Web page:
OPINION: The biggest issue currently facing our industry is environmental policy, writes Beef+Lamb NZ chief executive Sam McIvor.
NZ has to convince people to pay more for our products, but to do that we nust create an appealing value proposition and differentiate our products from others in a competitive global market.
And Landcorp is leading the way, Carden says.
“We have been working with our partners in the market to understand what consumer segments we really want to target and what we offer that they are prepared to pay a premium for,” Carden told Rural News.
“We are looking for partners who are innovative. Ultimately if we can’t create new products and develop new relationships with premium customers we’re not going to find a way to significantly improve the returns on farms.”
Carden says the company is also exploring selling grass-fed and GMO-free beef to parts of Asia, and other new products developed using base products from Landcorp farms. This targets consumers who are health conscious and who want safe food of guaranteed quality from farm gate to plate. Also targeted are people prepared to pay a lot of money for high quality status products, such as handbags made from deer leather.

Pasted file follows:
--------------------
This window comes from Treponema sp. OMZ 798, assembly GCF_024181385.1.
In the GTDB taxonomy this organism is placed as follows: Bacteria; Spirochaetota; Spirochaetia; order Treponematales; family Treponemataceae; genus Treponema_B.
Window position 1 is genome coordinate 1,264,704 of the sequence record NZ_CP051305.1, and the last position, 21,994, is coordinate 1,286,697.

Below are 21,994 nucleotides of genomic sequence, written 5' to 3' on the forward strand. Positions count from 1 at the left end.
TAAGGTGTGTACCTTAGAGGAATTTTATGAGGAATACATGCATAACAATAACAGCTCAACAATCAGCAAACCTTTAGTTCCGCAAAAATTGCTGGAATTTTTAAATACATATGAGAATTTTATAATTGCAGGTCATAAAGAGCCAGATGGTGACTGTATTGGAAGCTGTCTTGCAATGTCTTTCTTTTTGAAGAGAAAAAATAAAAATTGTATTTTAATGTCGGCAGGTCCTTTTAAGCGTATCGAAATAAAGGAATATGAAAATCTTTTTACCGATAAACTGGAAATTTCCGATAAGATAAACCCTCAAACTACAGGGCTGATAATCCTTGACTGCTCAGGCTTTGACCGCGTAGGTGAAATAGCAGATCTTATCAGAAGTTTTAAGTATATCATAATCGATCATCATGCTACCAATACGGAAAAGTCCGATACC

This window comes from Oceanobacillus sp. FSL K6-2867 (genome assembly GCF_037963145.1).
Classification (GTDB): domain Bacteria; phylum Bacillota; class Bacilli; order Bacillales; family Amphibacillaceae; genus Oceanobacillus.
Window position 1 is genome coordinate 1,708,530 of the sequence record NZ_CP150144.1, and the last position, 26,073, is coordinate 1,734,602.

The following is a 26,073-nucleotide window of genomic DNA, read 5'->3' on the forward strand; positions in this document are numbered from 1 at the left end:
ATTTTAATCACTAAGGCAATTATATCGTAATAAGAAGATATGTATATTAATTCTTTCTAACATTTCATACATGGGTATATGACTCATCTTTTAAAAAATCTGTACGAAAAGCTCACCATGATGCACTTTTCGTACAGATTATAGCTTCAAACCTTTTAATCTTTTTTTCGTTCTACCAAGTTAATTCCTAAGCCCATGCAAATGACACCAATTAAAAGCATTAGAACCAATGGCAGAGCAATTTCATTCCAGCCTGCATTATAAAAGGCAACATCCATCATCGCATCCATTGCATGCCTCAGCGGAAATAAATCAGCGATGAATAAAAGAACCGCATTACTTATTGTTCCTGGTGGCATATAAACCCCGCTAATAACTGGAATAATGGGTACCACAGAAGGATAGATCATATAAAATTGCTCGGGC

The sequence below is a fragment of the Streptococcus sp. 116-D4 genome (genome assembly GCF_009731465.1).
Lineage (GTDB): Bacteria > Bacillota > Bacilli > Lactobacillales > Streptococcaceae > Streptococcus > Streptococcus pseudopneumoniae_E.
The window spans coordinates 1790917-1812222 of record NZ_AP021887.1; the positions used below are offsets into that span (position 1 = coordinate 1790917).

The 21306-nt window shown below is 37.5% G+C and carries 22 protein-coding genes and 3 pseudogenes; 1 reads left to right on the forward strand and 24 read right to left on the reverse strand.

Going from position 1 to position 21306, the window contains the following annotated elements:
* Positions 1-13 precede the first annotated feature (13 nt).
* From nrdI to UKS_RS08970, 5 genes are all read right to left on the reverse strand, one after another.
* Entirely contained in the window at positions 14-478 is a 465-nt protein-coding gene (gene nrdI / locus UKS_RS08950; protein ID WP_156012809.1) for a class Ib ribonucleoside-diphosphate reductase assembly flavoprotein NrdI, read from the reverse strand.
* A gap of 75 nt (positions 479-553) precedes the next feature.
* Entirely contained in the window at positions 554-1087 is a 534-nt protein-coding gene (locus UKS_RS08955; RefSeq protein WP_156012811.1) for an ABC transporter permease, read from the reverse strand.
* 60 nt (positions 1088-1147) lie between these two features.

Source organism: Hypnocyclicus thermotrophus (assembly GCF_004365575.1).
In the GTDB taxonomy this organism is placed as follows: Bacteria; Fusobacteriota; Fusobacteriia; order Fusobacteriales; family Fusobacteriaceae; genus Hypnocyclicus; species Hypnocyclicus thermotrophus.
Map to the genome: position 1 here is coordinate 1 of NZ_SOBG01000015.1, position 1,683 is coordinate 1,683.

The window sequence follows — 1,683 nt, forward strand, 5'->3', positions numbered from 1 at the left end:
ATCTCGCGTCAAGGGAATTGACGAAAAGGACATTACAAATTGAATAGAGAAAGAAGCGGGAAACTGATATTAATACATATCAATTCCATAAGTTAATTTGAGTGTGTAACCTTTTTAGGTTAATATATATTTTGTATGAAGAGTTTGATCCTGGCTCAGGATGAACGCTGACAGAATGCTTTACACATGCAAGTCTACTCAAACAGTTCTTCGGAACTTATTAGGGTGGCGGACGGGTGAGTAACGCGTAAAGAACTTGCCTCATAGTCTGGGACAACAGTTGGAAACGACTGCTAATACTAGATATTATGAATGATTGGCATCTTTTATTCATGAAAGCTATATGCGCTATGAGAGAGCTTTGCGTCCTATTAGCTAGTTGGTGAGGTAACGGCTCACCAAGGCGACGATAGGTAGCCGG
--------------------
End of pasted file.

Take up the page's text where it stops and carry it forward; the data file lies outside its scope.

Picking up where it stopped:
Wool income for the year was $10.7m – up more than a $1m on last year.
Carden says many farmers have tended to shear their sheep almost as an animal welfare thing, but he believes new and exciting uses are being found for wool – slippers, tennis balls and air filters.
But to get into high value markets changes are needed onfarm to ensure raw product of the highest quality. For example, deer need to be handled carefully in the yards to avoid damaging the animal’s hide.
At present, all the products for the high value consumer goods are coming off Landcorp farms, but Carden says in time they will be on the lookout for other farmer suppliers prepared to comply with the company’s high standards.